Red might be the most recognizable color in the world. Its hue paints stop signs, fast food restaurant logos, emergency vehicles and opulent event carpets. It was even the color of choice for Rihanna (and the Chiefs, naturally) at this year’s Super Bowl, which might be why we are seeing it in fall fashion previews and lookbooks everywhere.
Some say, red is the new pink and pushing Barbiecore off to the side.
Behind the color red lies a psychology rooted in our own perception. Our eyes’ rods and cones capture and transmit red to our brain faster than any other color. The color red is also associated with excitement: Studies from the Color Research and Application journal show that wearing red and being exposed to the color can elevate blood pressure, enhance metabolism and increase heart and respiration rates.
When it comes to color coordination and styling, Kansas City-based designer and personal stylist Andrea Long uses a nuanced framework to match color and tones for clients and designs. “It’s basically kind of a set of rules that align with your inner energetic expression,” Long says. This framework encompasses four hues of red: a true, bold red; a pink-tinged hot red; a soft, subdued red; and a rusty brown- or orange-infused red.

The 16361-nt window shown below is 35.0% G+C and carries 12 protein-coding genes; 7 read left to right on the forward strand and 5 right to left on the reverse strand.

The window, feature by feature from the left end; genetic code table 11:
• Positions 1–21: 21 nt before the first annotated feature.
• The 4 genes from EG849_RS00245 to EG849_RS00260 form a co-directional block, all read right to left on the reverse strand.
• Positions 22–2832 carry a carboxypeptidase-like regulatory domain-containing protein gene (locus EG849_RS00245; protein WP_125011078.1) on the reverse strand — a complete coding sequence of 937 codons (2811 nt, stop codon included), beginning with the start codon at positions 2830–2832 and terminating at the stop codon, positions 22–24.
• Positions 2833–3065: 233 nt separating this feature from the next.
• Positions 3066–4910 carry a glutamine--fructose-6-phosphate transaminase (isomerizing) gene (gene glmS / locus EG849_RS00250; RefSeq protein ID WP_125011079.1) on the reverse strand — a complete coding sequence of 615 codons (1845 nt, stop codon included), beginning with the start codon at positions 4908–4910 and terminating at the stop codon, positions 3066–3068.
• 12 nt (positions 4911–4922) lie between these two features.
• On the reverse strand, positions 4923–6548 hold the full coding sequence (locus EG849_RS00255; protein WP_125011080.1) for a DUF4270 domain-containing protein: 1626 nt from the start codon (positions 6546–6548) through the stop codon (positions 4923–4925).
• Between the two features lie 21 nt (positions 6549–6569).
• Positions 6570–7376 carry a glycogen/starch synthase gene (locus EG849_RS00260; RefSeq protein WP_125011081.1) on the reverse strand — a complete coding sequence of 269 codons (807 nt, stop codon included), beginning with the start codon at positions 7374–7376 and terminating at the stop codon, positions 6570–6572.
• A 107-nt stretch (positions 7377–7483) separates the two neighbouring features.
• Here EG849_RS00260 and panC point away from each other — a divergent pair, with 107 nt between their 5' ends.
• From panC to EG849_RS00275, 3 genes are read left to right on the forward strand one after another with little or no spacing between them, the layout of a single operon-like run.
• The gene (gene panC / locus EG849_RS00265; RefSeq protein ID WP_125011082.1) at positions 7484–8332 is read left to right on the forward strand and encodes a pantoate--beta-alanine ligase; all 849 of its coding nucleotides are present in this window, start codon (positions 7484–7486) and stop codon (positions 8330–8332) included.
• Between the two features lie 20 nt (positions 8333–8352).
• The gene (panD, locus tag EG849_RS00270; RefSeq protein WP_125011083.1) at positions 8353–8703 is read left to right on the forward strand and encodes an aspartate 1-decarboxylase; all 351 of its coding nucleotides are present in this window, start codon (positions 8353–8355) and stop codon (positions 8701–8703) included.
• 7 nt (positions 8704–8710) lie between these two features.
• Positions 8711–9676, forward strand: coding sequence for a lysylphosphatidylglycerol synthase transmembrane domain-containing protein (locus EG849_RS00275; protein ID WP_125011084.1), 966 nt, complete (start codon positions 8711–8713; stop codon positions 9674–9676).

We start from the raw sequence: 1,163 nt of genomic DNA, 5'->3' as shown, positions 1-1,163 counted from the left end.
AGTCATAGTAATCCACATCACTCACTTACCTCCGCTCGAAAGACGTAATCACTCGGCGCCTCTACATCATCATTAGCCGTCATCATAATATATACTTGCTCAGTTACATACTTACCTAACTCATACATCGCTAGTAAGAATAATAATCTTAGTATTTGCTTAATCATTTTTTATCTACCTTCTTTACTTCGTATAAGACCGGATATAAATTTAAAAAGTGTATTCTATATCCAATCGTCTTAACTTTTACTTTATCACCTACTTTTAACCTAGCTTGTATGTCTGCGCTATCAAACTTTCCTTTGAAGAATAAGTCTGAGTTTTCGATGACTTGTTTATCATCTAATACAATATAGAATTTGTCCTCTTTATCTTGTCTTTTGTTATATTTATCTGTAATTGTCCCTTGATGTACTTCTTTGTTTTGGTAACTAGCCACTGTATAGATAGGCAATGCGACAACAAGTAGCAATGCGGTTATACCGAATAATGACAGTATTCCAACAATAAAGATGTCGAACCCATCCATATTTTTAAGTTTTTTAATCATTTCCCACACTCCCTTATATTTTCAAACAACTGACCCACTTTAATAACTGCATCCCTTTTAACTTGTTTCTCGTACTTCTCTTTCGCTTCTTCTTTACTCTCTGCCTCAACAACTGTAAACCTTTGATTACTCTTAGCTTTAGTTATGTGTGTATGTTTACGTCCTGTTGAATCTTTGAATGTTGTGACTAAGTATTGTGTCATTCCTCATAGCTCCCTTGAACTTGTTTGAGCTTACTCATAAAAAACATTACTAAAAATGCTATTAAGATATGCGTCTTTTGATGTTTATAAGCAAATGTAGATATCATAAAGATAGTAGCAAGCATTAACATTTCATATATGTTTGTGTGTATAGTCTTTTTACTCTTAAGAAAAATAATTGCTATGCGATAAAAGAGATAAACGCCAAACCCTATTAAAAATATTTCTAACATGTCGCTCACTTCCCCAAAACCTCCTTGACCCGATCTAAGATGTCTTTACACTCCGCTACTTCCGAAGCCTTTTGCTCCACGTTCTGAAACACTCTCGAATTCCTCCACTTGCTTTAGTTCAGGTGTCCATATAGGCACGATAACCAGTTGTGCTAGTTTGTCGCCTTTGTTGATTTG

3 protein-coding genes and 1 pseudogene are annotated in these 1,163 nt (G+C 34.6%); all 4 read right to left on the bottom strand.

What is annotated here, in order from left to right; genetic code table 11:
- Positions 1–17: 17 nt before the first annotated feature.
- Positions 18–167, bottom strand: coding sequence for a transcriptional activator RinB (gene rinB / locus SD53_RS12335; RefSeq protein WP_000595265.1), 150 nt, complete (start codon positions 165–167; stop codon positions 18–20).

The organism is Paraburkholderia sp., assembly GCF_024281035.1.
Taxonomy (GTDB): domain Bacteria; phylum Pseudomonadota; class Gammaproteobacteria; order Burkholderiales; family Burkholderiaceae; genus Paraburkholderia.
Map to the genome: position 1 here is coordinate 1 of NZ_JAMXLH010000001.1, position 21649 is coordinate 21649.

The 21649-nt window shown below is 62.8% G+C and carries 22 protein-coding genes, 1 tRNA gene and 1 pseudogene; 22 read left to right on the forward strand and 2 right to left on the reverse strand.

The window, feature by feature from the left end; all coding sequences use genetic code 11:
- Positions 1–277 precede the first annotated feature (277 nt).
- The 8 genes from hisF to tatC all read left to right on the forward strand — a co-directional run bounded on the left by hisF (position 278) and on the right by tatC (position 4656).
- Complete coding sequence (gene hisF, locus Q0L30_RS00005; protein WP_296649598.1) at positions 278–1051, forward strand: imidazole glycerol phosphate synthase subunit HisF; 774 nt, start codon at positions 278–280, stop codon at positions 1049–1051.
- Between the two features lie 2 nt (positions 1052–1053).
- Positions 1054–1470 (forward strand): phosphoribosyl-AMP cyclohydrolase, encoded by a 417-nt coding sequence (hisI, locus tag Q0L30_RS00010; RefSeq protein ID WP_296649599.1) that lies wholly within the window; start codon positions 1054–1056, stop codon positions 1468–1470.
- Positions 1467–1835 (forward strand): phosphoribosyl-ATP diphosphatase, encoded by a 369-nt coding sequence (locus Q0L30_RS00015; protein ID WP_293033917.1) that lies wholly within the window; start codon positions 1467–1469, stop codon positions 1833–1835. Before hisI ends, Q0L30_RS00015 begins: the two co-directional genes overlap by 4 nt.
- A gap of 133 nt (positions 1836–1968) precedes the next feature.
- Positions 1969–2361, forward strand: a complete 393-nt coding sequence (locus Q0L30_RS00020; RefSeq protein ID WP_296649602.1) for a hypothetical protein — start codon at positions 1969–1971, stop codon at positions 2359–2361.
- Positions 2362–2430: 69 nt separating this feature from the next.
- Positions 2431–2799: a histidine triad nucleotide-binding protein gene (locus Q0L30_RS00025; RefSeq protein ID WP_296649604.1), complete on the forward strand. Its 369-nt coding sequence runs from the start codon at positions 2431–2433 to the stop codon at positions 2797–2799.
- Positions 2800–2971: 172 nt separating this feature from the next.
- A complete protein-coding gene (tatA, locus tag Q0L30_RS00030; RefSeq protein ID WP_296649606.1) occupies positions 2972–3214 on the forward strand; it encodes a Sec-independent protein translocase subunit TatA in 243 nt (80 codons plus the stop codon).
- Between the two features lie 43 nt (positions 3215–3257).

Once you decide which tone of red is best suited for you, it’s time to style it. “You can use it as either a primary element or a secondary element,” Long says. For instance, if you’re choosing red as the primary element of your outfit, you’re fully embracing the color—such as in a pantsuit or through multiple pieces of the same red shade. As a secondary element, red becomes part of the look as an accessory, a pair of shoes or an undershirt. When wearing red as a secondary element, it’s important to commit to either complementing the color with other true colors (colors that are the purest, most intense representation of themselves and devoid of any tints) or contrasting it with colors from opposing segments of the color wheel.
Fall is a great time to experiment with layers of red-toned cold-weather gear. “You can build a complex outfit in the cooler months,” Long says. “Fall and winter can be really great for layering and creating more complexity with color and making more connections throughout an outfit.”
Long emphasizes that, ultimately, the choice of wearing the color red depends on your comfort levels and desired impact. While embracing a bold-colored wardrobe can be empowering to some, it often affirms a preference for neutral shades in others. “Use [the trend] as a challenge point and exploration point—an experiment, if you will.”